By Mary Welch

Thanks to a $15 million round of private financing, Kosan Biosciences Inc. can put a little meat on its two-year-old bones.

"This financing allows us to build our group and expand," said Daniel Santi, chairman of the Burlingame, Calif., company. "The technology we've developed is quite powerful and there are numerous opportunities to apply it. Now we'll have the horsepower to transform the technology to specific compounds in each of our five therapeutic areas of interests. This will accelerate everything we're doing."

The privately held company intends to increase its number of scientists to 20 and fatten up its managerial ranks on the business side.

"There will be several major announcements about personnel in the next few months. We'll at least double our size," said Michael Ostrach, vice president of corporate development. "We're filling out the company and are on a recruiting binge. After that, we'll be poised to fly."

New investors were led by S.R. One Ltd., of Wayne, Pa., and included the Goldman Sachs Group, of New York; Lombard Odier, of Geneva, Switzerland; and AG.-Biotech Capital, a division of Pulsar Internacional SA de CV, in Mexico.

Also participating in the $15 million offering of convertible preferred stock were previous investors Alta Partners, of San Francisco; Sofinnova, of Paris; Walden, of San Francisco; and Santi, the company's cofounder.

Kosan is developing new pharmaceuticals through combinatorial biosynthesis — the generation of analogs of natural products (such as soil bacteria) by genetic engineering of biosynthetic pathways.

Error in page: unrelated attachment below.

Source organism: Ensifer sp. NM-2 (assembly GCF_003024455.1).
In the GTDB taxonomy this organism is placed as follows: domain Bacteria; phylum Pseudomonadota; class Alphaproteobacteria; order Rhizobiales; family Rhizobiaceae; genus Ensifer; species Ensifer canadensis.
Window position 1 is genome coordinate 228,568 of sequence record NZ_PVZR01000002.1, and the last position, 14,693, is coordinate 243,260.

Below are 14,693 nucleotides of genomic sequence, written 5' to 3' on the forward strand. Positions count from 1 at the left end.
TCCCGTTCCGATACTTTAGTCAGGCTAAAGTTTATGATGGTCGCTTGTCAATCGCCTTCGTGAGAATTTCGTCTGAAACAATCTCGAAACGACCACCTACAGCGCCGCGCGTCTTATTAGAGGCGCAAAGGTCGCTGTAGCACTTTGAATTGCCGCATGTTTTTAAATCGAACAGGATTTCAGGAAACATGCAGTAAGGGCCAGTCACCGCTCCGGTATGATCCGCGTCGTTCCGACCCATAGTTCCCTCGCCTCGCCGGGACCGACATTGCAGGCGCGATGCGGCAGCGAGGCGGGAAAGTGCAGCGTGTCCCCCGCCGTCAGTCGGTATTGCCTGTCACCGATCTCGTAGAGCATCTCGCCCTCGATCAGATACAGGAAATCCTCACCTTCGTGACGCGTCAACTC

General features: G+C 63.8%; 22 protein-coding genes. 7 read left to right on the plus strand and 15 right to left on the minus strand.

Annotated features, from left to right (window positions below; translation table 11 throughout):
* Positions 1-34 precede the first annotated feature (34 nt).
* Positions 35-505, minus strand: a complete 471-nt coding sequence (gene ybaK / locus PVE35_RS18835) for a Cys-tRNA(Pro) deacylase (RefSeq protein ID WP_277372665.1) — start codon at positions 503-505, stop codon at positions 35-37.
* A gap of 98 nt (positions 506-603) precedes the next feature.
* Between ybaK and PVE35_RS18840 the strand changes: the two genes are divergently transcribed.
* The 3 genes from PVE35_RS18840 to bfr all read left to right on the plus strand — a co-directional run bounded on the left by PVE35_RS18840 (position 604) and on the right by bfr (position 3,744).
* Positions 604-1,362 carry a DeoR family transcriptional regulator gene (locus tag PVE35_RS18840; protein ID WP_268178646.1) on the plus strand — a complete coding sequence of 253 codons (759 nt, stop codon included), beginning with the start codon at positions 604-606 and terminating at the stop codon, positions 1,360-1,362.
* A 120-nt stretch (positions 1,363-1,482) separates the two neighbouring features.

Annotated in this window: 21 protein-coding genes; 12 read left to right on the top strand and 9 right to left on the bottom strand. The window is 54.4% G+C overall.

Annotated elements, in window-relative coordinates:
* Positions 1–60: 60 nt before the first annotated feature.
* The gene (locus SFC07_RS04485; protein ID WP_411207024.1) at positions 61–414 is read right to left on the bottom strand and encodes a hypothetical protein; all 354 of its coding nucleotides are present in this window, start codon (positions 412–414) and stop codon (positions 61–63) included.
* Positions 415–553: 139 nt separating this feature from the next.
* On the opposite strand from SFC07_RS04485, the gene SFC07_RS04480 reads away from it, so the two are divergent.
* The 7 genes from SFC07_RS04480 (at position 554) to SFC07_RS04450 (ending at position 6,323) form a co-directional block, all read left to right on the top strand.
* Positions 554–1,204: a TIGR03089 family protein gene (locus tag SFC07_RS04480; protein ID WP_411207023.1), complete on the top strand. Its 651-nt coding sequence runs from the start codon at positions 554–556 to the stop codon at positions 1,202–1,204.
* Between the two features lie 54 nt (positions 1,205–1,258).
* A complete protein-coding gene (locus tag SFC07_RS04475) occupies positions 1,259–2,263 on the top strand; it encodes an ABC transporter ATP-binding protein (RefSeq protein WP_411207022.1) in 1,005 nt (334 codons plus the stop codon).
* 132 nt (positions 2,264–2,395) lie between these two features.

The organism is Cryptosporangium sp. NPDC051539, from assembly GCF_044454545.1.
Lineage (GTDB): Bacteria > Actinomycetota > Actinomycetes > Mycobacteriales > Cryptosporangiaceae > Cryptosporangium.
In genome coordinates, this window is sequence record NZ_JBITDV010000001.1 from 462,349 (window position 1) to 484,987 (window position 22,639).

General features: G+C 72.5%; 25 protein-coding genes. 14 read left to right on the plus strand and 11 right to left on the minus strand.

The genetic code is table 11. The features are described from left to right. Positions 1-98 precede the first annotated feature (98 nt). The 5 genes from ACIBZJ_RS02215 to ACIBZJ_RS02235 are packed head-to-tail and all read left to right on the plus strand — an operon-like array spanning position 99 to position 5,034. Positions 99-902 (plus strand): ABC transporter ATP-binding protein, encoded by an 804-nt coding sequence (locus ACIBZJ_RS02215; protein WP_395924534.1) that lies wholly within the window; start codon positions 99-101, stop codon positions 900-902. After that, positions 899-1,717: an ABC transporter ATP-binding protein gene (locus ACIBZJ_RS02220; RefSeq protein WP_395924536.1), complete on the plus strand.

Polyketides are small organic molecules synthesized by bacteria. Naturally occurring polyketides are a gold mine for bioactive molecules and pharmaceutical products. So far some 10,000 polyketides have been isolated in nature. Streptomyces, for instance, is a soil bacteria with several hundred species that produce more than half of all antibiotics.

Kosan makes new polyketides by creating variations of those already isolated. It is creating libraries of polyketides and compounds aimed at specific therapeutic targets.

The company, for example, is seeking a replacement for erythromycin, whose effectiveness against some bacterial infections is waning. Kosan is focusing its drug discovery efforts on respiratory inflammation (such as asthma), heartburn, cancer, central nervous system disorders and infectious diseases.

As Kosan starts to "take off," Santi said, it expects to move compounds toward clinical testing and seek corporate partnerships within the next two years. *

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